The European Parliament has shortlisted jailed Uyghur scholar Ilham Tohti for the 2019 Sakharov Prize for Freedom of Thought, for “exceptional individuals and organisations defending human rights and fundamental freedoms.”
Tohti, a former professor at the Central University for Nationalities in Beijing, was sentenced to life in prison following his conviction on a charge of “separatism” by the Urumqi Intermediate People’s Court in northwest China’s Xinjiang Uyghur Autonomous Region (XUAR) on Sept. 23, 2014.
The European Parliament said Tuesday it had shortlisted Tohti, 49, for the Sakharov Prize following a joint vote by lawmakers in the Foreign Affairs and Development committees. He was nominated last month for his more than two decades of work to foster dialogue and understanding between Uyghurs and Han Chinese.
Tohti is joined by murdered Brazilian political activist and human rights defender Marielle Franco, Native Brazilian leader and environmentalist Chief Raoni, and Brazilian environmentalist and human rights defender Claudelice Silva dos Santos as finalists for the prize, along with The Restorers—a group of five students from Kenya who developed an app to help girls deal with female genital mutilation.
After nominating Tohti in September, the progressive Renew Europe political group of the European Parliament noted that he had advocated for the implementation of regional autonomy laws in China, encouraged greater awareness of the situation and treatment of the Uyghur community and fought against its exclusion from Chinese society.
Renew Europe Group president Dacian Ciolos, an MP from Romania, said at the time that the nomination sent “a strong message of support for his fight for human rights and freedoms of the Uyghur population,” who are targeted under Beijing’s repressive policies in the XUAR.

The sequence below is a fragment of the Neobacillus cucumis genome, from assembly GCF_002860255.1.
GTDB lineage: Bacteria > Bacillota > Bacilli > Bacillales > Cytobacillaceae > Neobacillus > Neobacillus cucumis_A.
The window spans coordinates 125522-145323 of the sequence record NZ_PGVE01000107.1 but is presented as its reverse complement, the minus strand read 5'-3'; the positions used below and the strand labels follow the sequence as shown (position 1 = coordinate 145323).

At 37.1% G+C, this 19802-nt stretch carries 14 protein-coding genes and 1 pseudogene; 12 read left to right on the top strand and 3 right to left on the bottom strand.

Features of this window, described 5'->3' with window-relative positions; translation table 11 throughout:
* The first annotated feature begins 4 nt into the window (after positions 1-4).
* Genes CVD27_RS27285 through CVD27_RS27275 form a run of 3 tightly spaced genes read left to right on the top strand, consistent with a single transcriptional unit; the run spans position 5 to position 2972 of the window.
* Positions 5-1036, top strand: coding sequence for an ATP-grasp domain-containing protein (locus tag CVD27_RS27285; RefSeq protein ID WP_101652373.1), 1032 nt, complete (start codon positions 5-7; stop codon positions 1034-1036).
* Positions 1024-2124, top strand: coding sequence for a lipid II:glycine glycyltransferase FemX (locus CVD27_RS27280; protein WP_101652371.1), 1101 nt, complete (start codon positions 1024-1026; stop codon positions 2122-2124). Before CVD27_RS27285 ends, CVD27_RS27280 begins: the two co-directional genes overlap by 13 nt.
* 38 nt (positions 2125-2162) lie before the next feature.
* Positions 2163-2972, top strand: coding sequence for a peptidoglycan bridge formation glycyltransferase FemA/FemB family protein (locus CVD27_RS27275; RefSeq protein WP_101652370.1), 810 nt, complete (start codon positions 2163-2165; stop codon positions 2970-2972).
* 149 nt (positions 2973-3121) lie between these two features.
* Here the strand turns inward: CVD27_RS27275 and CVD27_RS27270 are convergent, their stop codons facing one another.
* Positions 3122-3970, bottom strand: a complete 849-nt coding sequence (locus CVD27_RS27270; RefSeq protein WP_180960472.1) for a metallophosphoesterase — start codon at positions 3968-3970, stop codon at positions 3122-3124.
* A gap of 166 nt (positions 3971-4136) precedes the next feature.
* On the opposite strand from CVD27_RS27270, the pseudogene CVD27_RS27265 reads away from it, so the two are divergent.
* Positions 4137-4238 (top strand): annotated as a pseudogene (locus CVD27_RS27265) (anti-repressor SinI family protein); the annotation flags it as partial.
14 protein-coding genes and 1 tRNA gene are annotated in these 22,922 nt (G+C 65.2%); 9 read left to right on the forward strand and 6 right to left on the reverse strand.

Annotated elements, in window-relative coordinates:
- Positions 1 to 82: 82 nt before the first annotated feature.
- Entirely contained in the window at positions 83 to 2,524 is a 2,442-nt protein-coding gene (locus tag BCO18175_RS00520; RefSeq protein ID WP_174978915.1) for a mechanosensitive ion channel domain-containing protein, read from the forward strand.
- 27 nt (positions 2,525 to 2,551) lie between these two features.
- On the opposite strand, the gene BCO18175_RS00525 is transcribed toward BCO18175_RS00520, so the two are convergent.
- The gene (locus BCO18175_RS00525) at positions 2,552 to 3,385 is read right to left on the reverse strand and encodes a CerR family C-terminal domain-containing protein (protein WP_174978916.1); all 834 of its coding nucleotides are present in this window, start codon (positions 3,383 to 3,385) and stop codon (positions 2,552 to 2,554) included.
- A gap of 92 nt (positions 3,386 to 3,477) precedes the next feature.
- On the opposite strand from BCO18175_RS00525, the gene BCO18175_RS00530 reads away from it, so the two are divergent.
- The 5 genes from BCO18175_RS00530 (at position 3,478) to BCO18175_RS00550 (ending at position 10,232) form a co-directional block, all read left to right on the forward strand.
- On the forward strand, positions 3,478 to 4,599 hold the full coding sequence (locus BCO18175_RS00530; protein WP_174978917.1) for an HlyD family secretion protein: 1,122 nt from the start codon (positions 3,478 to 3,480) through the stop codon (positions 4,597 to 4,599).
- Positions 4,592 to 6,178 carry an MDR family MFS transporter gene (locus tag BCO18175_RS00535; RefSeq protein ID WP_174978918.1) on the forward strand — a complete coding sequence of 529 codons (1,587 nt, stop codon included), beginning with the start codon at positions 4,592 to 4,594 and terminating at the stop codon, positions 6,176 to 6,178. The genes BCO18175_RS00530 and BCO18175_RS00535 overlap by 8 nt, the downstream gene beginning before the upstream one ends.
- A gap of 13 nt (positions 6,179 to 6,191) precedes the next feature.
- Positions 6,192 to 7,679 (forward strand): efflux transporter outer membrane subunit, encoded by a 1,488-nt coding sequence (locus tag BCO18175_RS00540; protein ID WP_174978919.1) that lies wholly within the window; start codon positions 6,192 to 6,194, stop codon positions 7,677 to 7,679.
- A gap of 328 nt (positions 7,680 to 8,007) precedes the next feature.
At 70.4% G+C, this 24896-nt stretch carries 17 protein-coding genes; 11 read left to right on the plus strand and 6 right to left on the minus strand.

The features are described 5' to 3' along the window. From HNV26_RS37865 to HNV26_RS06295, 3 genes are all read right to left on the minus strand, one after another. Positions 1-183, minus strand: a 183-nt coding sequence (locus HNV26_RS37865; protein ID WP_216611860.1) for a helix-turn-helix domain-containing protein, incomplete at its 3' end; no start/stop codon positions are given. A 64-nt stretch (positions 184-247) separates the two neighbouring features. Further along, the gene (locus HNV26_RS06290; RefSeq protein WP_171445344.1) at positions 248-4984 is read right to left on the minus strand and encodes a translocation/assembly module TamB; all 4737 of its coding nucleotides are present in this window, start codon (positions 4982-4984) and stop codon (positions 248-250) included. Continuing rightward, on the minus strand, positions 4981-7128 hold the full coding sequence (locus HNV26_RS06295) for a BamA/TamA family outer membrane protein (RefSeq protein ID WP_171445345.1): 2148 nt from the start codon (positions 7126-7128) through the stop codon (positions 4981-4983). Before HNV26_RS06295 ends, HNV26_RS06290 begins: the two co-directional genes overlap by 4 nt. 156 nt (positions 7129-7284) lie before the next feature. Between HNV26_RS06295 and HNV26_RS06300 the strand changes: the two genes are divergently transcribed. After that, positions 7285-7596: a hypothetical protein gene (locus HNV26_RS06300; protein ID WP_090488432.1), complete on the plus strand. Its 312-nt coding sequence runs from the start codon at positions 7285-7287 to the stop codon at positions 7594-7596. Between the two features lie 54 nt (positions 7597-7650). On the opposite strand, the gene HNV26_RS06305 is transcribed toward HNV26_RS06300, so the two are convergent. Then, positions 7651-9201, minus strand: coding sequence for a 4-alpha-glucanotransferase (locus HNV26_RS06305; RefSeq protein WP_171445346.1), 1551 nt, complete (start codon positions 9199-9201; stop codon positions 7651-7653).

Mass incarcerations in the XUAR, as well as other policies seen to violate the rights of Uyghurs and other Muslims, have led to increasing calls by the international community to hold Beijing accountable for its actions in the region.
Authorities are believed to have held more than 1.5 million Uyghurs and other Muslim minorities accused of harboring “strong religious views” and “politically incorrect” ideas in a vast network of internment camps in the XUAR since April 2017.
While Beijing initially denied the existence of the camps, China this year changed tack and began describing the facilities as “boarding schools” that provide vocational training for Uyghurs, discourage radicalization, and help protect the country from terrorism.
Reporting by RFA’s Uyghur Service and other media organizations, however, has shown that those in the camps are detained against their will and subjected to political indoctrination, routinely face rough treatment at the hands of their overseers, and endure poor diets and unhygienic conditions in the often overcrowded facilities.
Speaking to RFA on Tuesday, Tohti’s daughter, Jewher Ilham, expressed appreciation to the European Parliament for its decision to shortlist her father, as well as to his supporters “for their endless efforts to make this happen.”
Vaclav Havel Prize
Tuesday’s announcement comes one week after the Parliamentary Assembly of the Council of Europe (PACE) awarded Tohti the 2019 Vaclav Havel Human Rights Prize, named after the Czech playwright and politician who opposed Soviet communism, making him the first dissident from China to receive the prize.
Tohti was jointly awarded the prize, which honors outstanding civil society action in defense of human rights, along with the Youth Initiative for Human Rights (YIHR)—a group that brings together youths from across the Balkans to promote reconciliation—at ceremony in Strasbourg, France on the opening day of PACE’s autumn plenary session.
After Tohti was shortlisted for the seventh Vaclav Havel Human Rights Prize in August, China’s Foreign Ministry spokesperson Geng Shuang told a press conference that PACE should “withdraw the nomination and stop supporting separatist and terrorist forces.”
In addition to the Vaclav Havel prize, Tohti was awarded the PEN/Barbara Goldsmith Freedom to Write Award in 2014, the Martin Ennals Award in 2016, the Liberal International Prize for Freedom in 2017, and Freedom House’s Freedom Award in 2019. The jailed professor is also a nominee for the 2019 Nobel Peace Prize.
The European Parliament’s Conference of Presidents will select the final laureate for the Sakharov Prize on Oct. 24 and present the award at a ceremony in Strasbourg on Dec. 18.